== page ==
better, safer products to sell—and better regulations around them—that give consumers confidence in the quality of the goods they buy, be it cars, food or fashion.
The rise of industrial engineering in the early 1900s ushered in physical improvements, like the assembly line in the 1910s, along with conceptual ones—from W. Edwards Deming’s theories of quality control in the 1950s, through to efficiency-maximising management systems of the 1980s and 2000s.
So the quality management of our goods has improved, but what about services?
In 2020, Australia’s Royal Commission into Aged Care Quality and Safety is underway. In another sector, just 12 months ago, Commissioner Kenneth Hayne released his final report into misconduct in the Banking, Superannuation and Financial Services Industry. The quality of our key services is under the spotlight.
Australia’s spending habits have seen a revolution over the last three decades. In the late 1980s, the average household budget was split fairly evenly between goods and services. By 2014—according to the Reserve Bank of Australia (see graph below)—two thirds of Australia’s household budget was spent on services.
As we invest more in services, our expectation of service quality is on the rise. We want our spending to be worthwhile. It’s no wonder services that concern our health and financial security are under scrutiny.
But managing service quality is challenging. Customer services are invisible—compared to tangible products—so it’s harder to measure when a service fails. It’s much more straightforward to replace a faulty product than it is to repair a customer relationship tarnished by subpar service.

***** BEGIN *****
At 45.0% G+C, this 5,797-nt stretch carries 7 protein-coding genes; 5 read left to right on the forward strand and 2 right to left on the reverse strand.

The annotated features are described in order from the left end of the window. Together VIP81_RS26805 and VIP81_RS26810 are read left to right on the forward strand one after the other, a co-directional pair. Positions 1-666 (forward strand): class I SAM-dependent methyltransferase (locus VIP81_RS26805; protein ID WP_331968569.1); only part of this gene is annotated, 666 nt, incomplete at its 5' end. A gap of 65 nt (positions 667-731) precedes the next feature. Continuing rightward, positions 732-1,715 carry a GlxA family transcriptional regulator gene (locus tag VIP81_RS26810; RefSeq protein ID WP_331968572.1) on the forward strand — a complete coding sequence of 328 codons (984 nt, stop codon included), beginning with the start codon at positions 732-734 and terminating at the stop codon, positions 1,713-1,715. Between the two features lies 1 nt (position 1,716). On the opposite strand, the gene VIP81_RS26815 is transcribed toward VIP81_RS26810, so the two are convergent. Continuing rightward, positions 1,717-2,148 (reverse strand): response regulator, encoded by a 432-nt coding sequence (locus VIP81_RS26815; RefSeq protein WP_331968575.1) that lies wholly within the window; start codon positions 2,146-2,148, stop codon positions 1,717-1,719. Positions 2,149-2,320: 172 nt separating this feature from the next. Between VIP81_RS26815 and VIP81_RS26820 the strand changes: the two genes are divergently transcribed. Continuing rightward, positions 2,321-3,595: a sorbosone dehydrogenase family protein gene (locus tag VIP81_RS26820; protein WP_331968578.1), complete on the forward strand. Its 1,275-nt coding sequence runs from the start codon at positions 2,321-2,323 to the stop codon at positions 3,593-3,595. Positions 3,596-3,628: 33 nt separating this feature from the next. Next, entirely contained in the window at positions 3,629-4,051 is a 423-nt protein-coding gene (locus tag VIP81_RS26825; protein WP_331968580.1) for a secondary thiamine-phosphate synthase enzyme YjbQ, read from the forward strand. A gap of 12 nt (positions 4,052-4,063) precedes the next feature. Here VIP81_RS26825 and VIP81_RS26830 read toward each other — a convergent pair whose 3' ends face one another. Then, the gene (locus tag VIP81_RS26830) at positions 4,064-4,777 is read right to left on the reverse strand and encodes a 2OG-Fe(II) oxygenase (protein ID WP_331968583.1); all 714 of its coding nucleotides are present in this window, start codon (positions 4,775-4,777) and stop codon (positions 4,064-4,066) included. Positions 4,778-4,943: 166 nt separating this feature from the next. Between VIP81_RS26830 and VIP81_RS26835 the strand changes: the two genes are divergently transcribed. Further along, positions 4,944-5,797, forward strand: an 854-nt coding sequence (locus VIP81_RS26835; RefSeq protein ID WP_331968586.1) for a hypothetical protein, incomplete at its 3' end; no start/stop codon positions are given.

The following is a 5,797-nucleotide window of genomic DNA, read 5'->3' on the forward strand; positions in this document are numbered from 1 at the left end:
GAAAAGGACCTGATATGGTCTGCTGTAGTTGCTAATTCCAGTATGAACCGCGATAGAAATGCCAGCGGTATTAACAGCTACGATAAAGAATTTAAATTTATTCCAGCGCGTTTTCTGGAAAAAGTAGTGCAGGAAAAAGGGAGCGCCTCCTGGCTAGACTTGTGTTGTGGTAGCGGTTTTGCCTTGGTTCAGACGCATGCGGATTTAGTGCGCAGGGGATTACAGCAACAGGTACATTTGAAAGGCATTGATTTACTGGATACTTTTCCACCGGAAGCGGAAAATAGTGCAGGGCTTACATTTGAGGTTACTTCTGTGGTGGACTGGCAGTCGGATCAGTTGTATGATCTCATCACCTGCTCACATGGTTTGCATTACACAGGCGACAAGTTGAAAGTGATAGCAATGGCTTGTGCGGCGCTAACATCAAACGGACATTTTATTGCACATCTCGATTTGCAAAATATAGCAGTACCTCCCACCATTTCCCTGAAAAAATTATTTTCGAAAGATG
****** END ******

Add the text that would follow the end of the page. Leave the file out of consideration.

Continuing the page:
Because there’s a human element, we take it personally when our service providers don’t live up to their promises.
As a result, we are far less trusting when purchasing services. We feel more confident purchasing services—from, for example, doctors, dentists, auto-mechanics, hotels, restaurants, lawyers, business advisers, banks, insurance agents, superannuation funds, real estate agents, retirement villages, even aged care providers—from people we’ve met in person or have had personally recommended.
While money can’t buy a good word-of-mouth reputation, your marketing strategy can communicate your service quality promise to your customer.
In his February 2019 report (AFR paywalls! – also see ABC’s coverage), Commissioner Hayne’s six simple principles guide a newfound service-quality focus for businesses:
- obey the law;
- do not mislead or deceive;
- act fairly;
- provide services that are fit for purpose;
- deliver services with reasonable care and skill; and
- act in the customer’s best interests.
According to former Supreme Court judge Bob Austin, “The most important thing the Hayne commission did was shine a blinding spotlight on failures of consumer protection in the financial services industry… The boardrooms of consumer-facing companies are changed forever, because the interests of consumers are now right up there in the forefront of thinking.”
So, who’s managing the quality of your customer service offering? It’s the foundation of your reputation—and if you don’t manage your own service quality in 2020, your customers will.
Edmonds Marketing is a strategic marketing consultancy —our clients entrust us to deliver effective marketing that enables them to excel and thrive.